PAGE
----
New Flood Maps Add 26000 Maine Properties As Potentially At Risk

James Marshall
July 3, 2020

The New York Times reports First Street Foundation created its own flood model "using federal elevation and rainfall data, and coastal flooding estimates from hurricanes". Head here to check out the risk at your address or another property. According to Michael Grimm, the assistant administrator for risk management for the Federal Insurance and Mitigation Administration, who testified before the House Science Committee in February, flooding is now the most common and costly natural disaster in the USA, causing some $155 billion in property damages in the last decade. Most claims came out of Ocean, Monmouth, Middlesex, Union and Essex counties.

The group finds that there are some 26,000 additional properties in ME at substantial risk of flooding over the next three decades that are not included in FEMA maps. "We know there is no ideal science to predicting flooding", a spokeswoman told the Times.

Over the past two decades, just over 45,000 CT property owners have filed claims for flood damage through the National Flood Insurance Program or the Individual Assistance Program, about a third of them in the wake of 2012's Hurricane Sandy.

The states that show the greatest difference between the First Street Foundation Flood Model estimates and FEMA's designation include Washington D.C. (438 percent), Utah (419 percent), Wyoming (325 percent), Montana (311 percent), and Idaho (290 percent).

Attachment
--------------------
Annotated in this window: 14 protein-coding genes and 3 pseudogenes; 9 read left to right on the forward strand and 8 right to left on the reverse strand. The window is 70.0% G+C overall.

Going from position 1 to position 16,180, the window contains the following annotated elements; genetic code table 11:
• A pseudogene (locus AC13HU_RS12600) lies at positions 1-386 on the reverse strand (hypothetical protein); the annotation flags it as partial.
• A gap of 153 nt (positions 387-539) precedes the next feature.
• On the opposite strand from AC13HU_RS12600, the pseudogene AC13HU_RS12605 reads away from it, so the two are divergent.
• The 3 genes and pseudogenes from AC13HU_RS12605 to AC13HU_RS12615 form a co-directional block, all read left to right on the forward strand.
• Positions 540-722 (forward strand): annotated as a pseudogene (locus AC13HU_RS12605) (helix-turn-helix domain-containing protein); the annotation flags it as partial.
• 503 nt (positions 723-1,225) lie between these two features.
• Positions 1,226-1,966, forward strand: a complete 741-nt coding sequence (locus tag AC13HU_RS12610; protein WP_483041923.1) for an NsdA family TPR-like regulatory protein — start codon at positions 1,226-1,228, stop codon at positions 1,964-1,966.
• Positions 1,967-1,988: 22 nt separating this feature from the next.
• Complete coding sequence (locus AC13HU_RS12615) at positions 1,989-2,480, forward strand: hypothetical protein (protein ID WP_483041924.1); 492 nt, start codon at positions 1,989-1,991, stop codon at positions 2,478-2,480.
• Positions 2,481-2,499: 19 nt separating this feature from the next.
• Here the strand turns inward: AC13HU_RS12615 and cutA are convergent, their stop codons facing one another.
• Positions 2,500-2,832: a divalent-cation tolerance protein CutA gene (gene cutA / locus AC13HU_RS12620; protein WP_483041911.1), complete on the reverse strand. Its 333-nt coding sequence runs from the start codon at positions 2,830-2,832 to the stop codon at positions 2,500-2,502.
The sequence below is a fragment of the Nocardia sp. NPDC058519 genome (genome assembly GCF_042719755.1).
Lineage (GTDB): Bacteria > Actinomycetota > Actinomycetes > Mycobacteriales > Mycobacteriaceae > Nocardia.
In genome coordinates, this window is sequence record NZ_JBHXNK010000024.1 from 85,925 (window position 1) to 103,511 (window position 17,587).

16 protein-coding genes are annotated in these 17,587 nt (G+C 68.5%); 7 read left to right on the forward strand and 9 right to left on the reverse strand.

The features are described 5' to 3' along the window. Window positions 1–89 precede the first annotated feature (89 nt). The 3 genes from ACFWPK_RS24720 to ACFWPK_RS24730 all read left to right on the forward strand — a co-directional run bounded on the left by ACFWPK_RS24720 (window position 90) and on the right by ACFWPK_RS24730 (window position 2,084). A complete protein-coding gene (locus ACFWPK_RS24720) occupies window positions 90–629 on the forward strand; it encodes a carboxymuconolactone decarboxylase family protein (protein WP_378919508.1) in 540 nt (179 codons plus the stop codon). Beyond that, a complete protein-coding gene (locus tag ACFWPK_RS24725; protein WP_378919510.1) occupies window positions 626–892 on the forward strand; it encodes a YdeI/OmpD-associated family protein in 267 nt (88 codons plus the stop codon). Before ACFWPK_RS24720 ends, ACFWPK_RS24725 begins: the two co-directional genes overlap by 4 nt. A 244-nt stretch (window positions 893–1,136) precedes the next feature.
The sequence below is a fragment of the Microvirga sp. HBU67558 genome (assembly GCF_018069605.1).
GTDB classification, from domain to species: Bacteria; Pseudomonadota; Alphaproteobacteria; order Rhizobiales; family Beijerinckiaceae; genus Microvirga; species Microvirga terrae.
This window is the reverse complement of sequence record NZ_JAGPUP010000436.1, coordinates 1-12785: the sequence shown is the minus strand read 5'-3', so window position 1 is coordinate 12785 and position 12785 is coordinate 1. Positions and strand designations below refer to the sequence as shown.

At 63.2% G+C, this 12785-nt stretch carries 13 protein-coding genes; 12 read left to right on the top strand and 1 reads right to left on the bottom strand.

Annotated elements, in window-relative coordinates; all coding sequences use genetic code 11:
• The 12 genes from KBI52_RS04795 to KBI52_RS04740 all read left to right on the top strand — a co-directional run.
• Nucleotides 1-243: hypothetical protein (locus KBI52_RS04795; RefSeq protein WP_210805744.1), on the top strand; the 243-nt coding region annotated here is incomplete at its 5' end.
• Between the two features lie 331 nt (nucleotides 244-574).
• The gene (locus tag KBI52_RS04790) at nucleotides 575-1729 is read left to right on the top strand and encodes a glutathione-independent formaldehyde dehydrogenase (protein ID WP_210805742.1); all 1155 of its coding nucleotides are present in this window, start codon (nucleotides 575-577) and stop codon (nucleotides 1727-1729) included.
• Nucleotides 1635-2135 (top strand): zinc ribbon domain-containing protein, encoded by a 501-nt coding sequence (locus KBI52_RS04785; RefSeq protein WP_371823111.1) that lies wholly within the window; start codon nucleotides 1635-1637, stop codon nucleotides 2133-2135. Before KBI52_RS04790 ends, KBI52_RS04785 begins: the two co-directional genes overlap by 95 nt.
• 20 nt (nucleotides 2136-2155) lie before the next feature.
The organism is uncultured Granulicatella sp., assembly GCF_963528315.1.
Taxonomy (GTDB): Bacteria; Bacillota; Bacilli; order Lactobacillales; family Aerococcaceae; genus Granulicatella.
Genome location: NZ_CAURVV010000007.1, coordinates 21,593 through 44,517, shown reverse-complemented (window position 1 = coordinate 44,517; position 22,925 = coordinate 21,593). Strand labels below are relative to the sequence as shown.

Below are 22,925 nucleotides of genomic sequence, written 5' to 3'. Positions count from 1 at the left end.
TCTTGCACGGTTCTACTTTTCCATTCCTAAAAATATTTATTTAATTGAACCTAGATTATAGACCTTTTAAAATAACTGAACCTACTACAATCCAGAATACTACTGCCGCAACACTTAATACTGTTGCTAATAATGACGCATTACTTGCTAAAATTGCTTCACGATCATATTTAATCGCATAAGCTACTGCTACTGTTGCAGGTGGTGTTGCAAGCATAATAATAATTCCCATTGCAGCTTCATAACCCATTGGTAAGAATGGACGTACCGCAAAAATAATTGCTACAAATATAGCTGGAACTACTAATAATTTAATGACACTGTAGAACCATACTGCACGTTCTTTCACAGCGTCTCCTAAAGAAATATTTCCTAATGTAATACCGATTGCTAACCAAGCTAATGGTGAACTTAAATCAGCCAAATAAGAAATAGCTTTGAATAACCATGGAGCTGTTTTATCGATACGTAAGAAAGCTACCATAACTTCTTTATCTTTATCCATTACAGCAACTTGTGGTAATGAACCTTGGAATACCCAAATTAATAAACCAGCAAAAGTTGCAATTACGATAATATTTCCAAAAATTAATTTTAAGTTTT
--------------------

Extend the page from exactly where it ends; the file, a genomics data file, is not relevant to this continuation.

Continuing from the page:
'This concept used to work, but with a changing environment it's a poor assumption and no longer does.

FEMA told the Times that the First Street data complements its efforts.

The complete study of Decorah properties can be found here. As far as metropolitan areas are concerned, Los Angeles, Chicago, Houston, New York City, and Cape Coral, Fla., show the greatest number of properties at substantial risk.

At the state level, Florida, Texas, California, New York and Pennsylvania have the most to lose.

FEMA has also listed Florida and Texas at the top, but with significantly fewer properties estimated to be at risk.

Jun. 30-More than 46,000 CT properties are greater risk of flooding than current federal estimates suggest, according to a new study, with Bridgeport having the largest number of exposed properties statewide at more than 5,800 in all, and Old Greenwich and Cos Cob having the highest proportion of any neighborhood at more than 30 percent of homes combined.

Its study-released on Monday-says 36 percent of the properties in Decorah have a chance of being flooded in the next 30 years. It's much higher in places like Louisiana and Florida, which are on the front lines of climate change.

One of the failures of FEMA is its lack of coverage for inland cities, such as Chicago.

Nationwide, the average increase is almost 11 percent.

And about 95 percent of the town's residents are African-American.

FEMA's maps do not list any of the properties in the 100-year floodplain, while First Street says about one-third are in danger.

"I think the issues raised about the inadequacy of the FEMA maps is accurate", stated Jim O'Donnell, a University of Connecticut professor and executive director of the Connecticut Institute for Resilience & Climate Adaptation research center, in an email response to a query about Connecticut's risks.

First Street's map shows more than 42 percent of properties on the floodplain, while FEMA's calculation is just 6.5 percent.

Other reports by Click Lancashire

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